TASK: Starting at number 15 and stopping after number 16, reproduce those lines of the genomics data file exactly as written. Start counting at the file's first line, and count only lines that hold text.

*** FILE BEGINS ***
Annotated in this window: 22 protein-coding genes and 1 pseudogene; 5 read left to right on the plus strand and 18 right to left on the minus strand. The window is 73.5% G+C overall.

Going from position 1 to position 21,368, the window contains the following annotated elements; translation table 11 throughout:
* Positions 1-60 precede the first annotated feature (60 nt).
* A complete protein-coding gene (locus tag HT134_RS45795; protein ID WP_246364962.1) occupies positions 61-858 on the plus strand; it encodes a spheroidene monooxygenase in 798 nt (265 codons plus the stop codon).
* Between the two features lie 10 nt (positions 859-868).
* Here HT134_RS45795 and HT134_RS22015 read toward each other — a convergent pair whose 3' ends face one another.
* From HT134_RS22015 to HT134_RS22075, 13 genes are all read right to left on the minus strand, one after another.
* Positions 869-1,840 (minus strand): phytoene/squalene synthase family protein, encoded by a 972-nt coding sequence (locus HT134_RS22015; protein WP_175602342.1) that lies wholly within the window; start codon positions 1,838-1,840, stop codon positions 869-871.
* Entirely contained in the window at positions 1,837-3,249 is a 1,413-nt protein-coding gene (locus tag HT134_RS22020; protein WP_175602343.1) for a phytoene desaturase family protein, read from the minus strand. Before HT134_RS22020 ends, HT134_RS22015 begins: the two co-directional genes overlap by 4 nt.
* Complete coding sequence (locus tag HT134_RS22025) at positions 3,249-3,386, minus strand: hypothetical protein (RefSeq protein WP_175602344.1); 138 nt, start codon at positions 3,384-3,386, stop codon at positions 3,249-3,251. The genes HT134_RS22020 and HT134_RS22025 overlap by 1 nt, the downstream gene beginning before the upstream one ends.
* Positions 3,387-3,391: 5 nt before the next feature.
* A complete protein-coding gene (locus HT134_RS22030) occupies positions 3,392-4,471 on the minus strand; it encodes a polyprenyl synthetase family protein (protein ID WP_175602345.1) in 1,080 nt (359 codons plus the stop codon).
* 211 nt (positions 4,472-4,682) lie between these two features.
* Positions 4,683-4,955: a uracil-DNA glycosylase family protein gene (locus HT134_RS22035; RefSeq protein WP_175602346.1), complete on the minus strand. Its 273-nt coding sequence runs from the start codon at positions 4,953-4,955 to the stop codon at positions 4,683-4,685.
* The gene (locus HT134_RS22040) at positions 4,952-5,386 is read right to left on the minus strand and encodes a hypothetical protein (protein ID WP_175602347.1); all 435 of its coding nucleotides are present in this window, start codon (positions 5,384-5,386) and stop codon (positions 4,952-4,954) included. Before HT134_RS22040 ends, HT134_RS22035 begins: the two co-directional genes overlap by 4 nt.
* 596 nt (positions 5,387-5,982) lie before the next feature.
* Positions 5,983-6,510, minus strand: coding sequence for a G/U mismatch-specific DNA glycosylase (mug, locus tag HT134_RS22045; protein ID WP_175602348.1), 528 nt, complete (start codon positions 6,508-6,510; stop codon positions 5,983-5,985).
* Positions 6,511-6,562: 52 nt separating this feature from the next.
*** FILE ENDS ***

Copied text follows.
* The gene (locus HT134_RS22040) at positions 4,952-5,386 is read right to left on the minus strand and encodes a hypothetical protein (protein ID WP_175602347.1); all 435 of its coding nucleotides are present in this window, start codon (positions 5,384-5,386) and stop codon (positions 4,952-4,954) included. Before HT134_RS22040 ends, HT134_RS22035 begins: the two co-directional genes overlap by 4 nt.
* 596 nt (positions 5,387-5,982) lie before the next feature.